DEAR ABBY: I have a close friend, "Ethel," about whom I'm very worried. She sees a therapist, "Amy," once a week for depression and suicidal thoughts, and while I think it's a wonderful idea, I'm concerned because she has become "friends" with her therapist.
This has gone as far as gift-giving, attending the therapist's wedding, etc. I always thought it was a breach of professional boundaries for a therapist to become friends with his or her patient.
I am the one who gets the 4 a.m. phone calls when Ethel is feeling like the world is ending for her. She says my son and I are the only reason she doesn't do something to herself. When I ask Ethel why she doesn't discuss this with Amy, or call her at 4 a.m., Ethel says she doesn't want to burden her with her problems. She also refers to her appointments as "visiting" with Amy and says that they have lovely talks about Amy's family, etc.
I'm a single mother with a full-time job, taking classes at the university for my MBA. I try to make as much time as I can for Ethel, but I'm worn out and worried about those 4 a.m. phone calls. After seeing this therapist for five years, wouldn't you think Ethel would at least be a little bit better? If anything, I think she's worse.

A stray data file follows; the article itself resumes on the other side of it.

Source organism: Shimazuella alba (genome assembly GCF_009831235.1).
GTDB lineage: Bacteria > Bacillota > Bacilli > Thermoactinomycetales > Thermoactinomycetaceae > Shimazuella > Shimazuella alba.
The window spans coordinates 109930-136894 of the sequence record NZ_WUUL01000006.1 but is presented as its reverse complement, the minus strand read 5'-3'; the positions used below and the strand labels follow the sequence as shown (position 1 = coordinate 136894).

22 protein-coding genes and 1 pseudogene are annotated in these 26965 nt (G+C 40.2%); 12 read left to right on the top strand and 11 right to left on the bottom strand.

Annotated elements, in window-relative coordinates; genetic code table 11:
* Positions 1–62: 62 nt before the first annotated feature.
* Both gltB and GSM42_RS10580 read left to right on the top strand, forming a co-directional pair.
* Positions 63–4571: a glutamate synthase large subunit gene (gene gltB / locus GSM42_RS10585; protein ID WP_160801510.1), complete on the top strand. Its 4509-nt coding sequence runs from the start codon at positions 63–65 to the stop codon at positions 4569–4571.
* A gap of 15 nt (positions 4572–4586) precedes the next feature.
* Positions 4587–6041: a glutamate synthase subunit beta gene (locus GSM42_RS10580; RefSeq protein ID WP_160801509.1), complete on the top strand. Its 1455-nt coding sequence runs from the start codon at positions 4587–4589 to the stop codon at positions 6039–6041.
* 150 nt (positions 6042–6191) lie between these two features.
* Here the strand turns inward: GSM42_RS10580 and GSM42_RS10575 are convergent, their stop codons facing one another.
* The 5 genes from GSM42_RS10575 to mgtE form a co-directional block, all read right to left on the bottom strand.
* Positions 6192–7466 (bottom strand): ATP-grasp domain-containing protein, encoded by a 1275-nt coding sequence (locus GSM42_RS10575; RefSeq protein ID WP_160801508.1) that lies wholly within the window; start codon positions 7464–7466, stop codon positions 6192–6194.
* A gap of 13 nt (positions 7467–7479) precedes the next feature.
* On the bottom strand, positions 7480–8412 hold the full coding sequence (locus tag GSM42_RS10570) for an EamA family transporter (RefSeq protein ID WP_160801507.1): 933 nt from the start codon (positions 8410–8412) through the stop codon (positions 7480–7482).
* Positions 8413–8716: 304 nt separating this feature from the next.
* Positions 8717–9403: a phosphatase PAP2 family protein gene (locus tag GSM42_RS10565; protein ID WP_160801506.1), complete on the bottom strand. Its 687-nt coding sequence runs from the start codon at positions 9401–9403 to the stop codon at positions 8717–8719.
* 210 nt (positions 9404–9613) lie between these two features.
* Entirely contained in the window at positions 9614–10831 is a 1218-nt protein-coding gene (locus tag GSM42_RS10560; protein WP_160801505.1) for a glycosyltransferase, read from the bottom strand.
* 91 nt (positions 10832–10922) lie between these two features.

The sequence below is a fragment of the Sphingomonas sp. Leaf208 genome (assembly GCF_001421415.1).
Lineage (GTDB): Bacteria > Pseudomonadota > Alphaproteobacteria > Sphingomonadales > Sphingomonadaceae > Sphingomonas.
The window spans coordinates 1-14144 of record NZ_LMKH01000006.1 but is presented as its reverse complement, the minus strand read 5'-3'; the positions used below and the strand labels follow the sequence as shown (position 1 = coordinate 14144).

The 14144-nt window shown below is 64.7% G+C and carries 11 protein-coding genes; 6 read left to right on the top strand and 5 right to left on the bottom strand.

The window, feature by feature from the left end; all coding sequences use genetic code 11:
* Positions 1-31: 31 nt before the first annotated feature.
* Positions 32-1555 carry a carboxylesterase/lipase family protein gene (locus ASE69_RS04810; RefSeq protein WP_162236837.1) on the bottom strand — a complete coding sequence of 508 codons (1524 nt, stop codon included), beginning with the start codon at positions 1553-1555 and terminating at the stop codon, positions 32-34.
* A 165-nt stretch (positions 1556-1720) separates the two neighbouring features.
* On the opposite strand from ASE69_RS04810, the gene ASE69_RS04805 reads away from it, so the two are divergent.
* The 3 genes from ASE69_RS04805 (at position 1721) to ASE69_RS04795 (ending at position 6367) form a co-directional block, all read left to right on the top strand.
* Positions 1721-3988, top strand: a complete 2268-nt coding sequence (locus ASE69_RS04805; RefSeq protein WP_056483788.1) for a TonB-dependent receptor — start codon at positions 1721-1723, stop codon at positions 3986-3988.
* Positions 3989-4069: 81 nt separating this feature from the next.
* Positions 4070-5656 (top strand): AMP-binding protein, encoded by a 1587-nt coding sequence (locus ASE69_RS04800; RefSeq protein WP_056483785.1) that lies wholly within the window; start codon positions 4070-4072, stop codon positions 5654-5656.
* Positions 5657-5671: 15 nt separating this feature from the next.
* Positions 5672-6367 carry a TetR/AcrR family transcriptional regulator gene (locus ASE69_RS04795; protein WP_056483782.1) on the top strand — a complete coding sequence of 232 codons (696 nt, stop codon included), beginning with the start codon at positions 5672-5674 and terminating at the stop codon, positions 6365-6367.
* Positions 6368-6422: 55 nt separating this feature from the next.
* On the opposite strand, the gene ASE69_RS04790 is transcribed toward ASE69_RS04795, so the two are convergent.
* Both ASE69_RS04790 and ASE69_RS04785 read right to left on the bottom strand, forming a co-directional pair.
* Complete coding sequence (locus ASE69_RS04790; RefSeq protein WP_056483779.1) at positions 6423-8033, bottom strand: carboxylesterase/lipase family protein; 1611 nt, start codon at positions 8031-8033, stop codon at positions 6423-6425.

I have suggested that Ethel find another therapist, but all she says is that Amy is her friend. What else can I do? -- SARA IN SALEM, ORE.
DEAR SARA: It's apparent that Amy is no longer acting in the role of therapist. And because she has become a friend, Ethel doesn't want to impose upon her with her problems.
The next time Ethel calls you at 4 a.m., tell her that she is calling the wrong person. The things she is telling you are the very things that her therapist needs to know about in order to help her. If Ethel refuses, then tell her that what she needs is a therapist with a fresh approach. If Amy is truly her friend, Amy will understand that and give her a referral while maintaining their personal relationship.